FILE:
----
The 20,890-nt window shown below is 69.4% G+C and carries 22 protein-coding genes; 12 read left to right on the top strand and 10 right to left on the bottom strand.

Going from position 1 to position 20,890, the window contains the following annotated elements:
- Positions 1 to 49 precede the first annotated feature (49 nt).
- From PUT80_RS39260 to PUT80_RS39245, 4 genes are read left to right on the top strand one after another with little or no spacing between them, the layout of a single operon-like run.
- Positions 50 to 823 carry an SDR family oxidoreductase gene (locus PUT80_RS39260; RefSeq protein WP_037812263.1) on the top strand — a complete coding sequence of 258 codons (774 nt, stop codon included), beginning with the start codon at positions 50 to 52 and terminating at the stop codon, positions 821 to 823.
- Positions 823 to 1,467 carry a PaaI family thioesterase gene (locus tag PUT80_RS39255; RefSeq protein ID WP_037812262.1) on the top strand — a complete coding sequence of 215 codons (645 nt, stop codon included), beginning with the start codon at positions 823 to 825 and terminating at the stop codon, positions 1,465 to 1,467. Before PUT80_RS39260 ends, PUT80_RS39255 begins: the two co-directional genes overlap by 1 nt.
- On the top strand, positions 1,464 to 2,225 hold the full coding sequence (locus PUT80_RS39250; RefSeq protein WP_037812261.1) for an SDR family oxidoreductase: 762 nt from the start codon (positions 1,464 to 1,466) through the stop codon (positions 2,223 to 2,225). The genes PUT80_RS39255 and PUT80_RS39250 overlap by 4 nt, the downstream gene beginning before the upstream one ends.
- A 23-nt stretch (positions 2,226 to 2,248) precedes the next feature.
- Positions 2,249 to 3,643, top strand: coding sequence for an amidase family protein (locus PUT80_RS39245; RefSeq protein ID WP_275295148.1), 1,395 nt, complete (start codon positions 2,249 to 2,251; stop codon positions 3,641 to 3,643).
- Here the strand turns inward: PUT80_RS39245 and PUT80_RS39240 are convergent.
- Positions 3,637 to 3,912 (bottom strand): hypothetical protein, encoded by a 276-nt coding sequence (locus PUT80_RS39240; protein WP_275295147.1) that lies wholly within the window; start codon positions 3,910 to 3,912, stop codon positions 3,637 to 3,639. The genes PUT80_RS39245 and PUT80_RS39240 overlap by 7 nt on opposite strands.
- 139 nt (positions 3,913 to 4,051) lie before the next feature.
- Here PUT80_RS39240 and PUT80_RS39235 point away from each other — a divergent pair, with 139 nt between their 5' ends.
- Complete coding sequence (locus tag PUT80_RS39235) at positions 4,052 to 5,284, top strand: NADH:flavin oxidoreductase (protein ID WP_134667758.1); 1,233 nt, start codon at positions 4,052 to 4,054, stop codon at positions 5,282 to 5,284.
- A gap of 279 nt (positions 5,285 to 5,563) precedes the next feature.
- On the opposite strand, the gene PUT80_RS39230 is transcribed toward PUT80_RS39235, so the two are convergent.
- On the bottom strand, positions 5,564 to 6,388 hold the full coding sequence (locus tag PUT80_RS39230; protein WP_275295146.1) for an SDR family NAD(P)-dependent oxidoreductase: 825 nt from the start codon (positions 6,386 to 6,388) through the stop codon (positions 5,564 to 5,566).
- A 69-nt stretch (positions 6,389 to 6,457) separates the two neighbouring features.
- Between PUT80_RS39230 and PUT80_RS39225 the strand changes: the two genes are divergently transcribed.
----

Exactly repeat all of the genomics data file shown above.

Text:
The 20,890-nt window shown below is 69.4% G+C and carries 22 protein-coding genes; 12 read left to right on the top strand and 10 right to left on the bottom strand.

Going from position 1 to position 20,890, the window contains the following annotated elements:
- Positions 1 to 49 precede the first annotated feature (49 nt).
- From PUT80_RS39260 to PUT80_RS39245, 4 genes are read left to right on the top strand one after another with little or no spacing between them, the layout of a single operon-like run.
- Positions 50 to 823 carry an SDR family oxidoreductase gene (locus PUT80_RS39260; RefSeq protein WP_037812263.1) on the top strand — a complete coding sequence of 258 codons (774 nt, stop codon included), beginning with the start codon at positions 50 to 52 and terminating at the stop codon, positions 821 to 823.
- Positions 823 to 1,467 carry a PaaI family thioesterase gene (locus tag PUT80_RS39255; RefSeq protein ID WP_037812262.1) on the top strand — a complete coding sequence of 215 codons (645 nt, stop codon included), beginning with the start codon at positions 823 to 825 and terminating at the stop codon, positions 1,465 to 1,467. Before PUT80_RS39260 ends, PUT80_RS39255 begins: the two co-directional genes overlap by 1 nt.
- On the top strand, positions 1,464 to 2,225 hold the full coding sequence (locus PUT80_RS39250; RefSeq protein WP_037812261.1) for an SDR family oxidoreductase: 762 nt from the start codon (positions 1,464 to 1,466) through the stop codon (positions 2,223 to 2,225). The genes PUT80_RS39255 and PUT80_RS39250 overlap by 4 nt, the downstream gene beginning before the upstream one ends.
- A 23-nt stretch (positions 2,226 to 2,248) precedes the next feature.
- Positions 2,249 to 3,643, top strand: coding sequence for an amidase family protein (locus PUT80_RS39245; RefSeq protein ID WP_275295148.1), 1,395 nt, complete (start codon positions 2,249 to 2,251; stop codon positions 3,641 to 3,643).
- Here the strand turns inward: PUT80_RS39245 and PUT80_RS39240 are convergent.
- Positions 3,637 to 3,912 (bottom strand): hypothetical protein, encoded by a 276-nt coding sequence (locus PUT80_RS39240; protein WP_275295147.1) that lies wholly within the window; start codon positions 3,910 to 3,912, stop codon positions 3,637 to 3,639. The genes PUT80_RS39245 and PUT80_RS39240 overlap by 7 nt on opposite strands.
- 139 nt (positions 3,913 to 4,051) lie before the next feature.
- Here PUT80_RS39240 and PUT80_RS39235 point away from each other — a divergent pair, with 139 nt between their 5' ends.
- Complete coding sequence (locus tag PUT80_RS39235) at positions 4,052 to 5,284, top strand: NADH:flavin oxidoreductase (protein ID WP_134667758.1); 1,233 nt, start codon at positions 4,052 to 4,054, stop codon at positions 5,282 to 5,284.
- A gap of 279 nt (positions 5,285 to 5,563) precedes the next feature.
- On the opposite strand, the gene PUT80_RS39230 is transcribed toward PUT80_RS39235, so the two are convergent.
- On the bottom strand, positions 5,564 to 6,388 hold the full coding sequence (locus tag PUT80_RS39230; protein WP_275295146.1) for an SDR family NAD(P)-dependent oxidoreductase: 825 nt from the start codon (positions 6,386 to 6,388) through the stop codon (positions 5,564 to 5,566).
- A 69-nt stretch (positions 6,389 to 6,457) separates the two neighbouring features.
- Between PUT80_RS39230 and PUT80_RS39225 the strand changes: the two genes are divergently transcribed.